With increase in computational power, we can now choose algorithms which perform very intensive calculations. One such algorithm is “Random Forest”, which we will discuss in this article. While the algorithm is very popular in various competitions (e.g. like the ones running on Kaggle), the end output of the model is like a black box and hence should be used judiciously.

Before going any further, here is an example on the importance of choosing the best algorithm.

### Importance of choosing the right algorithm

Yesterday, I saw a movie called ” * Edge of tomorrow*“. I loved the concept and the thought process which went behind the plot of this movie. Let me summarize the plot (without commenting on the climax, of course). Unlike other sci-fi movies, this movie revolves around one single power which is given to both the sides (hero and villain). The power being the ability to reset the day.

Human race is at war with an alien species called “Mimics”. Mimic is described as a far more evolved civilization of an alien species. Entire Mimic civilization is like a single complete organism. It has a central brain called “Omega” which commands all other organisms in the civilization. It stays in contact with all other species of the civilization every single second. “Alpha” is the main warrior species (like the nervous system) of this civilization and takes command from “Omega”. “Omega” has the power to reset the day at any point of time.

Now, let’s wear the hat of a predictive analyst to analyze this plot. If a system has the ability to reset the day at any point of time, it will use this power, whenever any of its warrior species die. And, hence there will be no single war ,when any of the warrior species (alpha) will actually die, and the brain “Omega” will repeatedly test the best case scenario to maximize the death of human race and put a constraint on number of deaths of alpha (warrior species) to be zero every single day. You can imagine this as “THE BEST” predictive algorithm ever made. It is literally impossible to defeat such an algorithm.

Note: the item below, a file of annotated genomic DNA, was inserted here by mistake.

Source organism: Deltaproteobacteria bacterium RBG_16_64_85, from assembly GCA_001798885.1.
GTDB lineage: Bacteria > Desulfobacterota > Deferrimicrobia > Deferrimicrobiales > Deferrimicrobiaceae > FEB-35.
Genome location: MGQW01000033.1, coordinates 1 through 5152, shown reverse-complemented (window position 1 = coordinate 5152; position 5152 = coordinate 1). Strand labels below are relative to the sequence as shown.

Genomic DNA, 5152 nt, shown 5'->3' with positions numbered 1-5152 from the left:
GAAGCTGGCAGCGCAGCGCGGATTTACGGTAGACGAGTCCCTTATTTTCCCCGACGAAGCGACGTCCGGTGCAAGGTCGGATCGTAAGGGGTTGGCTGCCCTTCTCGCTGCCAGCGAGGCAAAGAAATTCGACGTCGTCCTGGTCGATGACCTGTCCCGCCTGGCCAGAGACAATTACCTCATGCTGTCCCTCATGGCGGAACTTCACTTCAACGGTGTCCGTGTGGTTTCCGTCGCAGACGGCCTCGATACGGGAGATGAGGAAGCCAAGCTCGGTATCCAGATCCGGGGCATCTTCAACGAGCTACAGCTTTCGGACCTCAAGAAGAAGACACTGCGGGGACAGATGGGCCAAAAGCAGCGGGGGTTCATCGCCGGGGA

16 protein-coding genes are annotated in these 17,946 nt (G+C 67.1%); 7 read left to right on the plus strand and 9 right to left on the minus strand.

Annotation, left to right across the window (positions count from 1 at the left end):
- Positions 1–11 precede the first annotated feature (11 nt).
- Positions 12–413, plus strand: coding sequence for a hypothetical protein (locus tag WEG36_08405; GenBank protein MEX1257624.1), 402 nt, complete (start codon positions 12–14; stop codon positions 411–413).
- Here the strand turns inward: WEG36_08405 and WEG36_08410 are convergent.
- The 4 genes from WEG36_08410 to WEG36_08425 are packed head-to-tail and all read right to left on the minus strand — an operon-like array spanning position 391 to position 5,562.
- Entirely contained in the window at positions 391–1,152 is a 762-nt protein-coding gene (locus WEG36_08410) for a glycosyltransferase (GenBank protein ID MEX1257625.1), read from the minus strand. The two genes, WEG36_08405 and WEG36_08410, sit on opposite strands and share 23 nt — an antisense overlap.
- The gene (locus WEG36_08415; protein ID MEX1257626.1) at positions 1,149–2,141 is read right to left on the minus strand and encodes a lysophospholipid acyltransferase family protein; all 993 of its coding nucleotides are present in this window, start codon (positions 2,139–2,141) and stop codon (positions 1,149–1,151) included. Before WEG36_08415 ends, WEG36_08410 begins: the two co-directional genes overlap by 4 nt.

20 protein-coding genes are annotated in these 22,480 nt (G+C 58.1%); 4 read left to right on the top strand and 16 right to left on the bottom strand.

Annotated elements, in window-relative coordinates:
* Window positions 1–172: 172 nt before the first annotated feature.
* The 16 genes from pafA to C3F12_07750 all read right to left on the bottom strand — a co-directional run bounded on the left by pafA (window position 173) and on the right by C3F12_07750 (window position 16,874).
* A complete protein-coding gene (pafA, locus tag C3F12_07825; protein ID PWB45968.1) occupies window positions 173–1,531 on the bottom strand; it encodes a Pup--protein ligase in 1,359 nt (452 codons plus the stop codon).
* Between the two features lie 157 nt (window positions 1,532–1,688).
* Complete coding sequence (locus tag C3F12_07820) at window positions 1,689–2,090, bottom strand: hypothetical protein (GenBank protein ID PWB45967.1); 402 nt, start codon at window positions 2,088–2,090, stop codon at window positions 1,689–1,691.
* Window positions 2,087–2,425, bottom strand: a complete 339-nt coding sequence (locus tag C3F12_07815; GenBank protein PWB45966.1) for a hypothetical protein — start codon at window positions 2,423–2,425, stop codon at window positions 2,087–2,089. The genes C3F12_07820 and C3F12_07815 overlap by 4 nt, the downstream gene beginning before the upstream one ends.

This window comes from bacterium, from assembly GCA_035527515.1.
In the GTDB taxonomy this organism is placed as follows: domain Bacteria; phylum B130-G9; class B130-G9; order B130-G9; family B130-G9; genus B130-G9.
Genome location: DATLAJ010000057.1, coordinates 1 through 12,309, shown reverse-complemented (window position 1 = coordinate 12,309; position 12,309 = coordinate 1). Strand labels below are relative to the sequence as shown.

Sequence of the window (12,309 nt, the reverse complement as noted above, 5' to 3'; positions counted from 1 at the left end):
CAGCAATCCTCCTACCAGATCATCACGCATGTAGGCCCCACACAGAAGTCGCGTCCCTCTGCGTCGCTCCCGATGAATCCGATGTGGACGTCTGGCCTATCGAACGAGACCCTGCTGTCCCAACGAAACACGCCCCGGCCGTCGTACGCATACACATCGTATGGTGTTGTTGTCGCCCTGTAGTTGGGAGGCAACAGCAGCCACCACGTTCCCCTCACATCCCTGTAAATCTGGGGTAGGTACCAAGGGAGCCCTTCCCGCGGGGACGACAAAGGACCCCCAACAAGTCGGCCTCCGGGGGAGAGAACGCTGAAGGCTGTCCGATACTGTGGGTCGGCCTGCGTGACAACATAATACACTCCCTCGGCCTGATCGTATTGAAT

Let’s now get back to “Random Forests” using a case study.

### Case Study

Following is a distribution of Annual income Gini Coefficients across different countries :

Mexico has the second highest Gini coefficient and hence has a very high segregation in annual income of rich and poor. Our task is to come up with an accurate predictive algorithm to estimate annual income bracket of each individual in Mexico. The brackets of income are as follows :

1. Below $40,000

2. $40,000 – 150,000

3. More than $150,000

Following are the information available for each individual :

1. Age , 2. Gender, 3. Highest educational qualification, 4. Working in Industry, 5. Residence in Metro/Non-metro

We need to come up with an algorithm to give an accurate prediction for an individual who has following traits:

1. Age : 35 years , 2, Gender : Male , 3. Highest Educational Qualification : Diploma holder, 4. Industry : Manufacturing, 5. Residence : Metro

We will only talk about random forest to make this prediction in this article.

### The algorithm of Random Forest

Random forest is like bootstrapping algorithm with Decision tree (CART) model. Say, we have 1000 observation in the complete population with 10 variables. Random forest tries to build multiple CART model with different sample and different initial variables. For instance, it will take a random sample of 100 observation and 5 randomly chosen initial variables to build a CART model. It will repeat the process (say) 10 times and then make a final prediction on each observation. Final prediction is a function of each prediction. This final prediction can simply be the mean of each prediction.

### Back to Case study

**Disclaimer : The numbers in this article are illustrative**

Mexico has a population of 118 MM. Say, the algorithm Random forest picks up 10k observation with only one variable (for simplicity) to build each CART model. In total, we are looking at 5 CART model being built with different variables. In a real life problem, you will have more number of population sample and different combinations of input variables.